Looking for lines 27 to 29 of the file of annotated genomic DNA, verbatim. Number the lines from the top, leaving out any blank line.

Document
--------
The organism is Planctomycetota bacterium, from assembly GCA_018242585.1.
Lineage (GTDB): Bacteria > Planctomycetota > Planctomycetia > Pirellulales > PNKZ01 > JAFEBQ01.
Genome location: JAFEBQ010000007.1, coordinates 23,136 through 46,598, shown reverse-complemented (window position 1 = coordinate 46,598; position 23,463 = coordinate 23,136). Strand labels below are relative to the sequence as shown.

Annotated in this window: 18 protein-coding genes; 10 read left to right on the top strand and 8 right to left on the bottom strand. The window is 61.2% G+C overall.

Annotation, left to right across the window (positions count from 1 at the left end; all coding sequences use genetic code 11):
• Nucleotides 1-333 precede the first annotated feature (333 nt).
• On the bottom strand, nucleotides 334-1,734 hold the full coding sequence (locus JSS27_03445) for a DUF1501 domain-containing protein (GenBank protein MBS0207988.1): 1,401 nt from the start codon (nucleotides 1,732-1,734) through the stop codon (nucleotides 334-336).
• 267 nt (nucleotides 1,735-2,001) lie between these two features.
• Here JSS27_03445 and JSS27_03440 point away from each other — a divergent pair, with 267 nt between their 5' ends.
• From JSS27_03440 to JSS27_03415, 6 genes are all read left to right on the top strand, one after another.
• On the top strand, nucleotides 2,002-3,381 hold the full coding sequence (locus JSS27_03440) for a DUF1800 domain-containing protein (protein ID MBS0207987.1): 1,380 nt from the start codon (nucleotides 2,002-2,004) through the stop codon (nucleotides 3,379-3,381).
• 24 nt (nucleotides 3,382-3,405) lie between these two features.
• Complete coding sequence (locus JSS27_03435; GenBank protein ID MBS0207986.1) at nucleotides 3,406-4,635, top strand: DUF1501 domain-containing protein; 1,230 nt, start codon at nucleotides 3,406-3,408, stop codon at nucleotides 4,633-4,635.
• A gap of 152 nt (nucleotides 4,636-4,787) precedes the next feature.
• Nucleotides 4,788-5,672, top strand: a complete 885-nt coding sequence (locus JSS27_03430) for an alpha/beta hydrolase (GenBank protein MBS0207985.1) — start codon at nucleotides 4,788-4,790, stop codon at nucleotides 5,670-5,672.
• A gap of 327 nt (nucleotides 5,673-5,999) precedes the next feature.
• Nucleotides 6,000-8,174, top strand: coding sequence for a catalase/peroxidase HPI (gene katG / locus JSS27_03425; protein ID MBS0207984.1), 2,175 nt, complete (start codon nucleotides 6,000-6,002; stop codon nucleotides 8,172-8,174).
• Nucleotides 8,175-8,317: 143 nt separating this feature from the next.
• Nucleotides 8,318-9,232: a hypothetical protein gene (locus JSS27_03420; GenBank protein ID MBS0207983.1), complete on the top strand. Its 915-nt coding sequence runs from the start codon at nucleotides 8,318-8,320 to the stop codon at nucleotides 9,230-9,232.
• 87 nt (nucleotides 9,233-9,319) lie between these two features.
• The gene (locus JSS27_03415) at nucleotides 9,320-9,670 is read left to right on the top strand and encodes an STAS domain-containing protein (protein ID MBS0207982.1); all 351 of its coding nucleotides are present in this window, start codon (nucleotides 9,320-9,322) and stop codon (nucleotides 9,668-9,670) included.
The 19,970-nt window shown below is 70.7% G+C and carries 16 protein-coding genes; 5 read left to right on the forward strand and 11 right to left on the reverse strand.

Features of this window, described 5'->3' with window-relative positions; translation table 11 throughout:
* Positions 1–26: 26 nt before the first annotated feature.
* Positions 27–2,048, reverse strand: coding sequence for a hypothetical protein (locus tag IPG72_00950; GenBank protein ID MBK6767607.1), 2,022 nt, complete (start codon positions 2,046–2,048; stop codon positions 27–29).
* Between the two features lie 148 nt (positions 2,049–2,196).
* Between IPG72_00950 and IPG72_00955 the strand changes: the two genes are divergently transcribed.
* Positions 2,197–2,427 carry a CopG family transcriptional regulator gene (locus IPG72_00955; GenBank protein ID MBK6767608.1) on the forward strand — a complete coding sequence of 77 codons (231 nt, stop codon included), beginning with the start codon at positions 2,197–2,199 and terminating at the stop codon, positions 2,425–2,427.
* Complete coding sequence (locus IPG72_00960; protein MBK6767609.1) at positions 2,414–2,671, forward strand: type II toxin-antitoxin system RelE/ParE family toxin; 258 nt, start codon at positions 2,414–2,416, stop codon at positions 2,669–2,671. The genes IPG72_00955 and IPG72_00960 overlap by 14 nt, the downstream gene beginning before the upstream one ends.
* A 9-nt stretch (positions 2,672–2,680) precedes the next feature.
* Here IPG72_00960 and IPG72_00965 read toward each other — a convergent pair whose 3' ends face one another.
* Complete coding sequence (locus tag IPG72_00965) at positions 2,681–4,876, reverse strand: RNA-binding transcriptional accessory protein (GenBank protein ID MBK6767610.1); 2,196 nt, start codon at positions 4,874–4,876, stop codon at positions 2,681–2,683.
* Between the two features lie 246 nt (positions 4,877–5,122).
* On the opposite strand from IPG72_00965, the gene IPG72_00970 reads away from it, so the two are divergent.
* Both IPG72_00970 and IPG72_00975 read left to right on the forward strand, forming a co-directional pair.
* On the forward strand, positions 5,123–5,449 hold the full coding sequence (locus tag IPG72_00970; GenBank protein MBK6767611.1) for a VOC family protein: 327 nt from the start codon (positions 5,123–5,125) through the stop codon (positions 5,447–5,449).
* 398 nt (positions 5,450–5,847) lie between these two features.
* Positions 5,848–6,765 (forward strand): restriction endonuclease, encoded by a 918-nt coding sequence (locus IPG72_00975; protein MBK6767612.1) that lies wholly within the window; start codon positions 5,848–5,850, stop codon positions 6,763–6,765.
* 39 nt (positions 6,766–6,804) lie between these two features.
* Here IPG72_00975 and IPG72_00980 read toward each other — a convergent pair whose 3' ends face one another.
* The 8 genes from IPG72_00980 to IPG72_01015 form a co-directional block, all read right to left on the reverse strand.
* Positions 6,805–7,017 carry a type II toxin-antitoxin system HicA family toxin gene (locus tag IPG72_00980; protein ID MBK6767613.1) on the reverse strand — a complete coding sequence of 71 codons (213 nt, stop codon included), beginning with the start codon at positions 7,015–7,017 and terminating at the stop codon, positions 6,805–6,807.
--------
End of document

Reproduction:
* Between IPG72_00950 and IPG72_00955 the strand changes: the two genes are divergently transcribed.
* Positions 2,197–2,427 carry a CopG family transcriptional regulator gene (locus IPG72_00955; GenBank protein ID MBK6767608.1) on the forward strand — a complete coding sequence of 77 codons (231 nt, stop codon included), beginning with the start codon at positions 2,197–2,199 and terminating at the stop codon, positions 2,425–2,427.
* Complete coding sequence (locus IPG72_00960; protein MBK6767609.1) at positions 2,414–2,671, forward strand: type II toxin-antitoxin system RelE/ParE family toxin; 258 nt, start codon at positions 2,414–2,416, stop codon at positions 2,669–2,671. The genes IPG72_00955 and IPG72_00960 overlap by 14 nt, the downstream gene beginning before the upstream one ends.